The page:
Jackie Calmes and Peter Baker at the New York Times:
“At a certain point, I’ve just concluded that for me personally it is important for me to go ahead and affirm that I think same-sex couples should be able to get married,” Mr. Obama said.
Long a proponent of civil unions, Mr. Obama said his views had changed in part because of prodding by friends who are gay and by conversations with his wife and daughters.
“I had hesitated on gay marriage in part because I thought that civil unions would be sufficient,” Mr. Obama said. “I was sensitive to the fact that for a lot of people, the word marriage was something that invokes very powerful traditions and religious beliefs.”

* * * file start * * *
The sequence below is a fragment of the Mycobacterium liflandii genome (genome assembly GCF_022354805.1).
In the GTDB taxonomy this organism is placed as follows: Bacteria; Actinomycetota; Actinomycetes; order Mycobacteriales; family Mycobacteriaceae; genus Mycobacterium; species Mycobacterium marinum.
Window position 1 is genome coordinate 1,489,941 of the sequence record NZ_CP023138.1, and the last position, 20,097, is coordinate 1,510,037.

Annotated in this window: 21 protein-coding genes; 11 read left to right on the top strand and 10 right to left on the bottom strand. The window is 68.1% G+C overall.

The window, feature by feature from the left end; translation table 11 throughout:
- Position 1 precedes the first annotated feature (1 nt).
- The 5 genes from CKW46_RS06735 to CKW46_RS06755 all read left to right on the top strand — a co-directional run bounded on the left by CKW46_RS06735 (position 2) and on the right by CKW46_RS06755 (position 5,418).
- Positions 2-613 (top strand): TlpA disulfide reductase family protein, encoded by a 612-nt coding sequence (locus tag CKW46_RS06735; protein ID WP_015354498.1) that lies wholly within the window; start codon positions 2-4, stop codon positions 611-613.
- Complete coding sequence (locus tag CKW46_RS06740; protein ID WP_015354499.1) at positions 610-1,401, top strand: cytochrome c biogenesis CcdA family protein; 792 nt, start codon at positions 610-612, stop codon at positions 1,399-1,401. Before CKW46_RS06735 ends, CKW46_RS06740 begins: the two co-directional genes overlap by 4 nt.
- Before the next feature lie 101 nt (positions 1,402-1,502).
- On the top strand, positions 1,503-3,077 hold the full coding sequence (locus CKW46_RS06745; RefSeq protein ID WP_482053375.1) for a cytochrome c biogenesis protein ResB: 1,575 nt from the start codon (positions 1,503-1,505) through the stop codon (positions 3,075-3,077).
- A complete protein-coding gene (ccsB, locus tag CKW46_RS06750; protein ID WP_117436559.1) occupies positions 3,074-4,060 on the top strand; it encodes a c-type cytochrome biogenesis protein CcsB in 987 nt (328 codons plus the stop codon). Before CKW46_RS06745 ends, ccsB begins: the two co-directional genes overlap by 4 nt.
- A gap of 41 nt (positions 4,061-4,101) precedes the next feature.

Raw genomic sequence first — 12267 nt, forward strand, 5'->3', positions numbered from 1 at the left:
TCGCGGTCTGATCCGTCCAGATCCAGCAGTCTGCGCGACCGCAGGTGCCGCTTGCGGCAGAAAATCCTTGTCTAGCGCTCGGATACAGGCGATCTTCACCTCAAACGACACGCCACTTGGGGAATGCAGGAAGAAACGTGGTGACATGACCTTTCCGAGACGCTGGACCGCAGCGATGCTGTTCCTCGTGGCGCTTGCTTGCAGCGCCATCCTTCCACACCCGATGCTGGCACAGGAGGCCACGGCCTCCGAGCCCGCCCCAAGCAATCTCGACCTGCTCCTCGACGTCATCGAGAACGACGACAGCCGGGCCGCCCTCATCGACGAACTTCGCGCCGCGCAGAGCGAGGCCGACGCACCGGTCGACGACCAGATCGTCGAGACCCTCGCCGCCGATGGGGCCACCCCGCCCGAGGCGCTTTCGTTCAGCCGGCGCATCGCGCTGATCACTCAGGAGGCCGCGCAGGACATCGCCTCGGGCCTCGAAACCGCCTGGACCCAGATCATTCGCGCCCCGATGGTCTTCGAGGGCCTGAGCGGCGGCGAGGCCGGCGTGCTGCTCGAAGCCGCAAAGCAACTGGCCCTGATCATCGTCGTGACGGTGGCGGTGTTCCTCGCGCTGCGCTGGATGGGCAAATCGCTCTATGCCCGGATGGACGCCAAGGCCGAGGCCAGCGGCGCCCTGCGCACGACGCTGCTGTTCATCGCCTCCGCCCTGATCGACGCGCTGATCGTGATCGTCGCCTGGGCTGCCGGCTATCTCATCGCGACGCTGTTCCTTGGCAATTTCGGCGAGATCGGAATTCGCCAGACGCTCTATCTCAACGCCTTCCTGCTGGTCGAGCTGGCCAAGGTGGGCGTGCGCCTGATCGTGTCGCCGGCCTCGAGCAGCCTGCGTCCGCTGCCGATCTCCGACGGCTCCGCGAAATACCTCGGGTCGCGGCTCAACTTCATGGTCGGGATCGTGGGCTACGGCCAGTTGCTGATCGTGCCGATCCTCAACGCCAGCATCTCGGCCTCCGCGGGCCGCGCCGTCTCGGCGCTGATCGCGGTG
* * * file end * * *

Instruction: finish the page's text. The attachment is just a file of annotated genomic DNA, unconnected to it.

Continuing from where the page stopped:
Mr. Obama also invoked his Christian faith in explaining his decision.
“The thing at root that we think about is, not only Christ sacrificing himself on our behalf, but it’s also the golden rule — you know, treat others the way you would want to be treated,” he said. “And I think that’s what we try to impart to our kids, and that’s what motivates me as president.”
Reaction to Mr. Obama’s announcement was largely predictable — including immediate opposition from his presumptive Republican rival, Mitt Romney — yet people on both sides of the issue pointed to the historical significance of a president endorsing marriage between people of the same sex. It was a Democrat, Bill Clinton, who signed the Defense of Marriage Act, defining marriage as between a man and a woman, which the Obama administration last year decided not to enforce in the courts.